Managing Abdominal Pain in IBD: A Review

Patients with IBD often report abdominal pain, which is frequently undertreated
Patients with IBD often report abdominal pain, which is frequently undertreated

A review published in Alimentary Pharmacology & Therapeutics reports that relaxation, cognitive behavioral therapy and stress management appear to be beneficial for inflammatory bowel disease (IBD) patients with abdominal pain, in addition to dietary modifications.

Patients with IBD, and even those in remission, often report abdominal pain, which is often undertreated. To get a better understanding of what treatments may be effective, the researchers looked for studies that included interventions for managing abdominal pain in IBD; disease-modifying interventions were not included in the systematic review.

After searching various databases, the study authors identified 13 intervention studies and two cross-sectional surveys. The papers evaluated various psychological, dietary, and drug interventions. 

Pain reduction was observed in four out of six studies with psychological intervention, including individualized and group-based relaxation, disease anxiety-related cognitive behavioral therapy and stress management. Patients with inactive Crohn's disease experienced pain reduction from both psychologist-led and self-directed stress management vs. controls (symptom frequency reduction index: –26.7, –11.3, and 17.2 at 6-month follow-up, respectively).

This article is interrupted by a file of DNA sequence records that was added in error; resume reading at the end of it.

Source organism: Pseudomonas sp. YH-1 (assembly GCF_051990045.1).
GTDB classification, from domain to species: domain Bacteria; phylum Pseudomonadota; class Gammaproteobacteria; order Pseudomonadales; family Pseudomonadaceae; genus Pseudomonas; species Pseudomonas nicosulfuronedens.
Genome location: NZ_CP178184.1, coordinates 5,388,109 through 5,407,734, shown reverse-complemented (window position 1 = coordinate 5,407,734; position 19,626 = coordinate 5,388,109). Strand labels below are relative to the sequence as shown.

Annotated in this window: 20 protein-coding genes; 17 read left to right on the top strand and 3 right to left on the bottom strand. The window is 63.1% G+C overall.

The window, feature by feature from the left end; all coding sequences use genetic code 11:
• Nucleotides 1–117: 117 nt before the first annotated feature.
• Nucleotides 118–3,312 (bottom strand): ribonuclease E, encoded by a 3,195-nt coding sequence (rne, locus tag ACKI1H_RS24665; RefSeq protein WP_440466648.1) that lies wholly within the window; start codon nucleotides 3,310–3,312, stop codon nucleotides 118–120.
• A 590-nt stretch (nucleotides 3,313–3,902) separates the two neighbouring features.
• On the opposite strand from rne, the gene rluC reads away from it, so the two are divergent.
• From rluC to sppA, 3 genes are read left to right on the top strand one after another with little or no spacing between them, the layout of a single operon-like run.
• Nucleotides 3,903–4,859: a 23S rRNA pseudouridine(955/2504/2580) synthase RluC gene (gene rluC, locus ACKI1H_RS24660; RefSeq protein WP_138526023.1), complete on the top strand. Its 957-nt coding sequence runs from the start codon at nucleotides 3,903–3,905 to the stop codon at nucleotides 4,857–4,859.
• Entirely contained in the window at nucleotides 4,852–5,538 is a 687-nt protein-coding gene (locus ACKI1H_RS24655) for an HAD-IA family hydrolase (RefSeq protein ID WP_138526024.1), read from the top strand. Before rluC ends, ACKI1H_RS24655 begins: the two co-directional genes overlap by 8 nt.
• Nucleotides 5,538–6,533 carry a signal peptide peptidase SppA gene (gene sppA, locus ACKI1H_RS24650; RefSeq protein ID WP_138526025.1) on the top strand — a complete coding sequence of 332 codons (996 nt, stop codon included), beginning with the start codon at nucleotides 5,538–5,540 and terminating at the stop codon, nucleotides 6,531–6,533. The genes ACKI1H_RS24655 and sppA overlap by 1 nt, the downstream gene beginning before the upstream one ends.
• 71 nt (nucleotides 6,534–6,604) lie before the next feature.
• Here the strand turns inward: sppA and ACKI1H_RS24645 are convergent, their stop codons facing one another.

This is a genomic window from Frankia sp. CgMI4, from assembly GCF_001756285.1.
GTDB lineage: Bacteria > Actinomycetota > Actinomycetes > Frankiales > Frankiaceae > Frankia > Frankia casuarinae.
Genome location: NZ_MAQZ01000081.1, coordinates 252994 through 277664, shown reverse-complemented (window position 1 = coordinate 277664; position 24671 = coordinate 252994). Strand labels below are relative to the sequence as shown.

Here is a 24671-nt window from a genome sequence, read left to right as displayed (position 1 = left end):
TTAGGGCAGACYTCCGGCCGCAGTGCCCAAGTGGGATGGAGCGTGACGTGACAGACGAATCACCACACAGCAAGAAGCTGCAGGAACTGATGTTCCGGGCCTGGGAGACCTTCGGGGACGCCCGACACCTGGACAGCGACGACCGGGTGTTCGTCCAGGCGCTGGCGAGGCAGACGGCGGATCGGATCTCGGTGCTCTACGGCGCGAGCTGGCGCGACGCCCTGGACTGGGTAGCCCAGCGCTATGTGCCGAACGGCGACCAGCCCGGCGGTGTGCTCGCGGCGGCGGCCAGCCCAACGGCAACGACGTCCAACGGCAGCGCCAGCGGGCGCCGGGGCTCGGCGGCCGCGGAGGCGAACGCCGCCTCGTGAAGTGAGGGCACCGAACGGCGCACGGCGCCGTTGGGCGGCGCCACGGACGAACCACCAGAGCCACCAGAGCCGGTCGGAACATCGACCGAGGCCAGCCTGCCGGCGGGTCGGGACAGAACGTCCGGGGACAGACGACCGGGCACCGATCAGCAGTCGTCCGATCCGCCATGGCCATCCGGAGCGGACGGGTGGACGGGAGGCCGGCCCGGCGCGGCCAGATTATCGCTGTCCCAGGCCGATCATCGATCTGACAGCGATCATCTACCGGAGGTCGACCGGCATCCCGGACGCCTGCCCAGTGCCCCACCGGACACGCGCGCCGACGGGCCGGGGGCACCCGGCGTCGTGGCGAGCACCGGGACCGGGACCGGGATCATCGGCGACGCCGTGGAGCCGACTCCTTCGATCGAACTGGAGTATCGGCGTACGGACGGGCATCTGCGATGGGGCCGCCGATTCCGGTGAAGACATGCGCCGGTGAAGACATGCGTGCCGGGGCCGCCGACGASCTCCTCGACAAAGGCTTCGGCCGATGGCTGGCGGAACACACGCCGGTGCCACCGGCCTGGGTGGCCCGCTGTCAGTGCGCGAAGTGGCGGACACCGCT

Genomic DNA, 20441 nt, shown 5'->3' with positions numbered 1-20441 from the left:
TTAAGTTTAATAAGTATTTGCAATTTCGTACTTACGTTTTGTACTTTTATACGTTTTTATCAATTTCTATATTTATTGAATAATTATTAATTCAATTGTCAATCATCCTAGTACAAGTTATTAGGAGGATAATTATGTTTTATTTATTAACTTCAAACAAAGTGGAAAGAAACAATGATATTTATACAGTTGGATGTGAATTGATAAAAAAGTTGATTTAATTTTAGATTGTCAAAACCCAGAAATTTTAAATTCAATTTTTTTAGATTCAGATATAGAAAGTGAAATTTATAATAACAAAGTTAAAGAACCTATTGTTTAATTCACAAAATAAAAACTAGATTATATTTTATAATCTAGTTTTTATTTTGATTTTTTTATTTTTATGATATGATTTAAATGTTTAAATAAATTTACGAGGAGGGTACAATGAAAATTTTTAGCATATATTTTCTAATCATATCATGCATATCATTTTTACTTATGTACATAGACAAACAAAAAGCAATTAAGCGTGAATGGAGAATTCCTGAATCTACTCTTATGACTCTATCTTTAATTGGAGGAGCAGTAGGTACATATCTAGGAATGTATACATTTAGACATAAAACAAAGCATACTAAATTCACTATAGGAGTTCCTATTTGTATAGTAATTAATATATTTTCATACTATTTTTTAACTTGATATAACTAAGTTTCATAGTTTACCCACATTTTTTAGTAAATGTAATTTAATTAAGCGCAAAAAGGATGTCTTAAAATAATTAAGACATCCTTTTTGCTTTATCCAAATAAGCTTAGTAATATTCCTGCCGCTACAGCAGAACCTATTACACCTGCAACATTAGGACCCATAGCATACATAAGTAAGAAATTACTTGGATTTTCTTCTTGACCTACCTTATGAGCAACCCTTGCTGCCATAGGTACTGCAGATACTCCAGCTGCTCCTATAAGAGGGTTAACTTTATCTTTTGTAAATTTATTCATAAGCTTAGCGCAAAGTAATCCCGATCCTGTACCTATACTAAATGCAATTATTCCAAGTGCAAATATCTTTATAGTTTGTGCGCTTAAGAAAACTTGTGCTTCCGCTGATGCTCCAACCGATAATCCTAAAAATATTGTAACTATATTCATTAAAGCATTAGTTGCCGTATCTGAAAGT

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High-sugar alcoholic drinks were associated with abdominal pain in a small study of inactive Crohn's disease patients (n=20) while a fermentable carbohydrate with prebiotic properties was found to reduce abdominal pain in 20 IBD patients. Antibiotics and transdermal nicotine patches were also found to lower abdominal pain. 

One trial evaluating cannabis use showed a reduction in SF-36 and EQ-5D pain scores (1.84 and 0.7, respectively). 

The study authors state that the data should be interpreted with caution as the evidence came from "predominantly small uncontrolled studies of moderate to low quality. The findings show only a small number of interventions have been studied for IBD abdominal pain. "There is a need to develop interventions for abdominal pain management in IBD," added the authors.

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